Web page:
Java is one of the most fundamental programming languages available. It can build safe and reliable desktop apps, business apps, mobile apps, and web apps. For operating with Java, there are many IDEs. This article will assist you in selecting the best Java IDE.
We’ll be covering the following topics in this tutorial:
What is an IDE?
An integrated development environment (IDE) integrates popular developer tools into a single graphical user interface for developing applications (GUI).
An IDE typically consists of the following components:
Source code editor: A text editor can help write software code by offering features such as syntax highlighting with visual prompts, language-specific auto-completion, and bug testing as code is written.
Local build automation: Utilities that automate quick, repeatable tasks such as compiling computer source code into binary code, packaging binary code, and running automated tests to create a local build of the software for use by the developer.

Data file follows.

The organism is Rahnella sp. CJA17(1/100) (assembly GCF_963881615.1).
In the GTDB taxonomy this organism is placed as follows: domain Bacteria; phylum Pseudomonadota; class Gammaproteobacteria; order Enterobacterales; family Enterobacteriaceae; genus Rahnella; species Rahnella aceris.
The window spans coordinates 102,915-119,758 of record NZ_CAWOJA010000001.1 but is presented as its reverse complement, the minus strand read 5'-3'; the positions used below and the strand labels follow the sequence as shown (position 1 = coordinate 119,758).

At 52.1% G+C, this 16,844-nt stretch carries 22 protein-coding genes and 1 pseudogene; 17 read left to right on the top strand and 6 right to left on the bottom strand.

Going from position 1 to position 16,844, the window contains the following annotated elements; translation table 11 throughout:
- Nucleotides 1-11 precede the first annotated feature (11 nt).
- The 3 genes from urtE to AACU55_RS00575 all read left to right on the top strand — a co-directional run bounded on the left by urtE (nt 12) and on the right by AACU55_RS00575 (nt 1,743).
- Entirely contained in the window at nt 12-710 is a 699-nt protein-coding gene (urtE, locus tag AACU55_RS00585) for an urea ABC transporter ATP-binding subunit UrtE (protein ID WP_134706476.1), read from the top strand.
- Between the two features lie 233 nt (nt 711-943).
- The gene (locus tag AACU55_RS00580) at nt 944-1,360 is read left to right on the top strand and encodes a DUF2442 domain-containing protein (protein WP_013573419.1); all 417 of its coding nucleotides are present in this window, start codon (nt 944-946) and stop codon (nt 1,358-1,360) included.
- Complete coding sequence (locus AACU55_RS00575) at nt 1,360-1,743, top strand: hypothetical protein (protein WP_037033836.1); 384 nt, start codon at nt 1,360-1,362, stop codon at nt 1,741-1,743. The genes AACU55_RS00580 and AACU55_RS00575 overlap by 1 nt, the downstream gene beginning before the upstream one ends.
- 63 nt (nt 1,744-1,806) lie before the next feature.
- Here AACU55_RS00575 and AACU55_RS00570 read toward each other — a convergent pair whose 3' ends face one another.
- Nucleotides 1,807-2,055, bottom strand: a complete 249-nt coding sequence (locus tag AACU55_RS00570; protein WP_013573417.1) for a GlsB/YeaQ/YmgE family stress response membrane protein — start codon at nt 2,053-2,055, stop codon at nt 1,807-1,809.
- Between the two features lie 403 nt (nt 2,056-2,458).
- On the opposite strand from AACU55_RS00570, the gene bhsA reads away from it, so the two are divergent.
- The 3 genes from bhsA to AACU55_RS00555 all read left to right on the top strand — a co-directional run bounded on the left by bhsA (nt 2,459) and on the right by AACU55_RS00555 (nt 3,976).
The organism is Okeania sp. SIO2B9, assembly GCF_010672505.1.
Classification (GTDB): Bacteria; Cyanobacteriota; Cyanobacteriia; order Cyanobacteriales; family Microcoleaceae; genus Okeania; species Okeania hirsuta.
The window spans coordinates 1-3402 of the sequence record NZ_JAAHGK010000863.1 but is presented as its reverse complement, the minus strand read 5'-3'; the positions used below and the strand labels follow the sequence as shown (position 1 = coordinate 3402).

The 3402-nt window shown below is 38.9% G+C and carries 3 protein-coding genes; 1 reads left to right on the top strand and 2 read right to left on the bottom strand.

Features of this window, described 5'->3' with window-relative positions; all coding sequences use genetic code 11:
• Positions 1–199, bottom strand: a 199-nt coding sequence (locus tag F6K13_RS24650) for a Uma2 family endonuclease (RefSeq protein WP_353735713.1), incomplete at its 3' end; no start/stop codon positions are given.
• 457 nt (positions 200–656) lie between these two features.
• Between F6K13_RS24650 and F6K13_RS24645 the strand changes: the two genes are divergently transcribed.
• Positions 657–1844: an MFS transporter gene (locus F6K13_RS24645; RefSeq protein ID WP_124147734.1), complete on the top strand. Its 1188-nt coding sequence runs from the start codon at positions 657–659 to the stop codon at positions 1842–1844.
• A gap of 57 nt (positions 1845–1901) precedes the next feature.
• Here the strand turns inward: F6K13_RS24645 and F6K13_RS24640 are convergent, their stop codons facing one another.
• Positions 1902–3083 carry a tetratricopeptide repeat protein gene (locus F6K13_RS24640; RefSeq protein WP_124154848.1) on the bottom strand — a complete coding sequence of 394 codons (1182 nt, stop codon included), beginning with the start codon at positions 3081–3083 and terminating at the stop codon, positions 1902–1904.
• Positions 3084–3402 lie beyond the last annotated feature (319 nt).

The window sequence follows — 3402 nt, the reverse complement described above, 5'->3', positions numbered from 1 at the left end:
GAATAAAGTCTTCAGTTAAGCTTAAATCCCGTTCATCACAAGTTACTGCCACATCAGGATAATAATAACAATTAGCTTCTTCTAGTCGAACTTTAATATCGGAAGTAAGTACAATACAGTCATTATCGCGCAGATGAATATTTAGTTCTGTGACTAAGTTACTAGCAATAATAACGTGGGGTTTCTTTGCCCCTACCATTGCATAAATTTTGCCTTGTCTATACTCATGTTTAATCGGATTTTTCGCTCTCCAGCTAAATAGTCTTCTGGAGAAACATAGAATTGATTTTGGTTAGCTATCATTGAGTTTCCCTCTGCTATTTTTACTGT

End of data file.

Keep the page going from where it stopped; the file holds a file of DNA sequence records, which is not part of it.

Debugger: A program that can graphically represent the position of a bug in the original code and is used to evaluate other programs.
Advantages of using an IDE
Using an IDE will save you a lot of effort while writing Java programs. Some advantages include:
When writing a program, using an IDE will save you a lot of time and effort. Among the benefits are:
1. Saves time and effort: An IDE’s whole aim is to make development faster and easier. Its tools and features are designed to help you manage your resources, avoid errors, and save time.
2. Enforce project or organization standards: A community of programmers can adhere to a common way of doing things simply by operating in the same production setting. If the IDE provides predefined models, or if code libraries are shared between different team members/teams working on the same project, standards can be applied even more.
3. Project management: There are two forms of project management. First, several IDEs have documentation tools that either automate developer comments or require developers to write comments in multiple areas. Second, providing a visual representation of resources can make it much easier to understand how an application is set out rather than searching the file system for arcane files.